Written by Ruben Cantu and Greg Simons, Wildlife Biologists | Wildlife Consultants, Inc.
Hunting enthusiasts often want to manage their land for white-tailed deer, quail and turkey. While it’s possible to have all three species thriving on one piece of property, it’s not possible to have the maximum number of each species thriving on the property. There is a subtle, but critical difference between optimizing habitat and maximizing habitat.
Maximizing habitat is exactly what it sounds like—maximizing the habitat for a single key species in order to maximize the numbers of that species. Optimizing habitat is the strategy used when a landowner wants to create the most suitable habitat for multiple species. To manage for multiple species, a land owner must strike a balance between the specific needs of the different animals.
Regardless of species, all animals need water, food and cover. Deer, quail and turkey are not exceptions. They, too, need these basics of life in different forms and different amounts.
Deer and turkey have closer habitat requirements than do deer and quail. Turkeys and quail, although both are game birds, differ in their needs for brush cover. For example, from a brush cover standpoint deer and turkey prefer about 30 percent or more brush cover, although turkeys also need large trees for roosting. Quail prefer no more than 30 percent brush cover.
On a large ranch, it is possible to manage for slightly different habitat types on different portions of the ranch, so one area might have habitat more suitable for white-tailed deer, another pasture might be managed with quail in mind and third portion might be optimized for turkey. On a smaller property, land owners must recognize that the ranges of various will overlap and manage the property so that each species will have an adequate amount of what it needs in the form it needs it.
Good deer habitat contains well-distributed and reliable sources of water, preferably at ground level. Land owner who run cattle on their property can meet the water needs of deer with the livestock water as long as the livestock water is well-distributed. If the primary water sources are troughs it is easy to create a “spill over” that provides water at ground level that can be used by wildlife.
Quail and turkey would do better with available ground water sources such as every half mile apart or less. These birds also utilize stored water in the green vegetation, the seeds and the insects that they eat.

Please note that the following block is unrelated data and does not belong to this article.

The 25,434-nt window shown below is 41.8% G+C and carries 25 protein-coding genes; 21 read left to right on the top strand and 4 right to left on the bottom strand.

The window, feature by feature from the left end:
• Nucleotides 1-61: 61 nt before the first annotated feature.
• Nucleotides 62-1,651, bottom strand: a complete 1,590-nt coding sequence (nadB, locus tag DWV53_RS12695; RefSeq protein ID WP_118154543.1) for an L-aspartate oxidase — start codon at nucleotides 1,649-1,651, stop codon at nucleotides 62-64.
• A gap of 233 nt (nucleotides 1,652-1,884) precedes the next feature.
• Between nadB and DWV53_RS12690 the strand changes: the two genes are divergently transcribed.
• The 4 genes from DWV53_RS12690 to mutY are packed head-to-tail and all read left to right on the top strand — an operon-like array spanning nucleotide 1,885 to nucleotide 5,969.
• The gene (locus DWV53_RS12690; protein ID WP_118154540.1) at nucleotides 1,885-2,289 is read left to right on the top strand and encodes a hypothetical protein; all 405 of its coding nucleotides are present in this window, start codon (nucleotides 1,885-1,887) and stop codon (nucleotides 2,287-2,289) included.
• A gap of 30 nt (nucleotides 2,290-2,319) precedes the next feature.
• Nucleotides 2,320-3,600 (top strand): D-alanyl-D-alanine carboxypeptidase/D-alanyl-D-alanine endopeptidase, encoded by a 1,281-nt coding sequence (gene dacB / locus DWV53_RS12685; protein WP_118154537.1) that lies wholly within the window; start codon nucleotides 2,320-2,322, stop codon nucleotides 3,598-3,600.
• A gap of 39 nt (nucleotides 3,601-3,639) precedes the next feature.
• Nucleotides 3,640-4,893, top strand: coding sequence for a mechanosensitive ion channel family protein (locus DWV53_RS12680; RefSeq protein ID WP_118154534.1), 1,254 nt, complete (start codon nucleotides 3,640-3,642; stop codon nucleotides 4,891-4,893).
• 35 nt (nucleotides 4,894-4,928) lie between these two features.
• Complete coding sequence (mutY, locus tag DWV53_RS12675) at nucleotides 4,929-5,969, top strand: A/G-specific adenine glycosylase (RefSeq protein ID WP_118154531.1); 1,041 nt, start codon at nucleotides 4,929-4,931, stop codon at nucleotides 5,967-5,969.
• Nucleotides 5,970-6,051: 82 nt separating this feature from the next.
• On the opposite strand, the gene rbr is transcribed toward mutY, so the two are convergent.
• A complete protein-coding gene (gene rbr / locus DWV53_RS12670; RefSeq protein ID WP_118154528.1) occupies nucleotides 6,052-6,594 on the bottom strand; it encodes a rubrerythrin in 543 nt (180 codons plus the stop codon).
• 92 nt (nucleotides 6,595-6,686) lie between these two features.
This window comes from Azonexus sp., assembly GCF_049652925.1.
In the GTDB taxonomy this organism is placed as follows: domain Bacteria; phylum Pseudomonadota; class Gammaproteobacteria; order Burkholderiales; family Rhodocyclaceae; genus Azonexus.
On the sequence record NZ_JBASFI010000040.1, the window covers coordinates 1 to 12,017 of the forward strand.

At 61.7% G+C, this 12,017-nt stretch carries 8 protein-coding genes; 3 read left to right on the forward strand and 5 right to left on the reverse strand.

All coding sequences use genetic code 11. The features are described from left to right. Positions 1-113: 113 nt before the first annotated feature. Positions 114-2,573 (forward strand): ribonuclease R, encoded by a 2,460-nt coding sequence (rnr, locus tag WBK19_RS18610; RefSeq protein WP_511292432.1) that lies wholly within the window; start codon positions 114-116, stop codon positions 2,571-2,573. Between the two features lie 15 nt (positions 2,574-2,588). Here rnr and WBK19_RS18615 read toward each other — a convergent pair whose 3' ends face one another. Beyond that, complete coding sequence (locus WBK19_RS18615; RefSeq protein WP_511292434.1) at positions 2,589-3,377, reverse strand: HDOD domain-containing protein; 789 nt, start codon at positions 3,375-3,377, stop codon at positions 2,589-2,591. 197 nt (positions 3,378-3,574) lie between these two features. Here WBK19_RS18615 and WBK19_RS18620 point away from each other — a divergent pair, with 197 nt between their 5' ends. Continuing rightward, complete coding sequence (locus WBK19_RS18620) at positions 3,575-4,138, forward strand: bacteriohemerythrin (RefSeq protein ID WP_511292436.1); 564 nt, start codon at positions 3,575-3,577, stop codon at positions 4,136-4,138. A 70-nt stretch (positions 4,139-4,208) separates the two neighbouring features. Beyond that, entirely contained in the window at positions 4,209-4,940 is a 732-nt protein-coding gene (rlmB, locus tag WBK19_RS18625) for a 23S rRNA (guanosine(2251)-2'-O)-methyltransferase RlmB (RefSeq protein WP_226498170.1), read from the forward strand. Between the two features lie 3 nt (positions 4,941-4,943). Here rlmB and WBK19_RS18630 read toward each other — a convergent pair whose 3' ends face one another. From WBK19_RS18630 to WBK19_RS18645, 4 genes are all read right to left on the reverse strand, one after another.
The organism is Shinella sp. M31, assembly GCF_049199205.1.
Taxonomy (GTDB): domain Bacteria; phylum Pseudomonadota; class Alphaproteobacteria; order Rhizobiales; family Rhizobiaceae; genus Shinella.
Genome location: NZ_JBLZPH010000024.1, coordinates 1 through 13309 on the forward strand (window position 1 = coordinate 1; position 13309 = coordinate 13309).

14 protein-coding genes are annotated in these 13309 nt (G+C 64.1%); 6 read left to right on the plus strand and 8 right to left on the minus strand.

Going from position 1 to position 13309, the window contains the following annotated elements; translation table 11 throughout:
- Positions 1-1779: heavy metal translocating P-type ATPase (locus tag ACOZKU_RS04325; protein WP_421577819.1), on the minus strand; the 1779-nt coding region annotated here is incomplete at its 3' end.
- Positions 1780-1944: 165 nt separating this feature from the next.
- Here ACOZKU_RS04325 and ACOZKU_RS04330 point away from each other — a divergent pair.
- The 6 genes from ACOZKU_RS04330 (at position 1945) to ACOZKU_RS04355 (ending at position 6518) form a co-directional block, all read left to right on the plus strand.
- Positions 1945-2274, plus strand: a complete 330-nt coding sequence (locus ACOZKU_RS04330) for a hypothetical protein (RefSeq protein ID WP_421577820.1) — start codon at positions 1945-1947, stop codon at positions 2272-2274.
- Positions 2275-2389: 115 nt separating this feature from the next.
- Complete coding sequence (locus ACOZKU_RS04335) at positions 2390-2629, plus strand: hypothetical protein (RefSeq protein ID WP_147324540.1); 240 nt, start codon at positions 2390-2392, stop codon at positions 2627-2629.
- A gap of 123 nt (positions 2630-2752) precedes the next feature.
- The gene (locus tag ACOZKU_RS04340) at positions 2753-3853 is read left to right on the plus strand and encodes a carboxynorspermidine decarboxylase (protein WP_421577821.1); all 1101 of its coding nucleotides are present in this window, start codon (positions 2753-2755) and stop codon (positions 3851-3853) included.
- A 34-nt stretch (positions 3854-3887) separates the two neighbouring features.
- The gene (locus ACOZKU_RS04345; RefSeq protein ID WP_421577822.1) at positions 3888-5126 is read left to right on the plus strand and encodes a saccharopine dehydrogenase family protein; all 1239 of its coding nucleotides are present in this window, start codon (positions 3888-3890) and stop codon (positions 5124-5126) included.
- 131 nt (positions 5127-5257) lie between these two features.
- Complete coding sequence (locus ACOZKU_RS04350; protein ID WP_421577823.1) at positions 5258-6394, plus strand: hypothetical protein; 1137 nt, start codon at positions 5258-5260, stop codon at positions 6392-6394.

As a matter of fact, most wildlife species can survive with very little surface water to drink. Survive yes, thrive no. To optimize habitat and species abundance, plentiful water is a key component.
A variety of plants are utilized as a food source for all three species. Deer are primarily browsers, while turkeys and quail eat seeds and insects.
With that said, in many cases, the animals can utilize different parts of the same plants. For instance, hackberry is a common shrubby plant whose leaves and twig tips are readily eaten by deer. Quail and turkey both eat its seeds. Turkey can even use larger hackberry trees for roosts.
Another example is an Engelmann daisy. While quail and turkey eat its seeds and consume the insects commonly found on forbs, deer eat the leaves.
Many plants. Many parts. Many uses by many animals.
Cover, in the context of this article, comes in two forms: nesting cover and screening cover.
Nesting cover for quail and turkey is found primarily on grasslands. Generally, good nesting cover is predominantly bunch grasses such as little bluestem with enough of last year’s remnant vegetation standing to build their ground nests in. These grasslands, especially if they include shade, also provide bedding areas where does can hide fawns.
While grasslands are important, quail and turkey chicks need some bare ground so they can move around. If grasslands are too thick it impedes a chick’s ability to move about freely.
Screening cover can serve several purposes for deer. They not only provide browse and hiding places, but, depending on the brush species, can be used as thermal cover during harsh winter weather.
For quail, screening cover can be brush like that needed by deer. There are also some weeds like broomweed, croton, and ragweed have growth patterns that can provide suitable concealment from above but allow for easy movement below. And a bonus, these weeds attract lots of insects, very important for growing quail and turkey chicks.
Turkey always do well where there is screening cover leading to and from turkey roosts. The tallest trees on a property provide the prime roosting location. Turkey can use 20 different species of trees for roosts. Common roost trees include: pecan, soapberry, elm, oak, hackberry and even large mesquite depending on where the property is located in Texas.
Managing for all white-tailed deer, quail and turkey is quite doable as long as long as landowners remember they can’t maximize the population of each species. The trade-off for having slightly lower populations of deer, quail and turkey is that the landscape will be more diverse, which will benefit a host of other species as well. With diversity comes greater stability within the ecosystem and a greater degree of sustainability of the resources.
To learn more about striking the balance necessary to optimize your habitat for several species, contact Wildlife Consultants at (325) 655-0877 or see our website at www.TheWildlifeConsultants.com.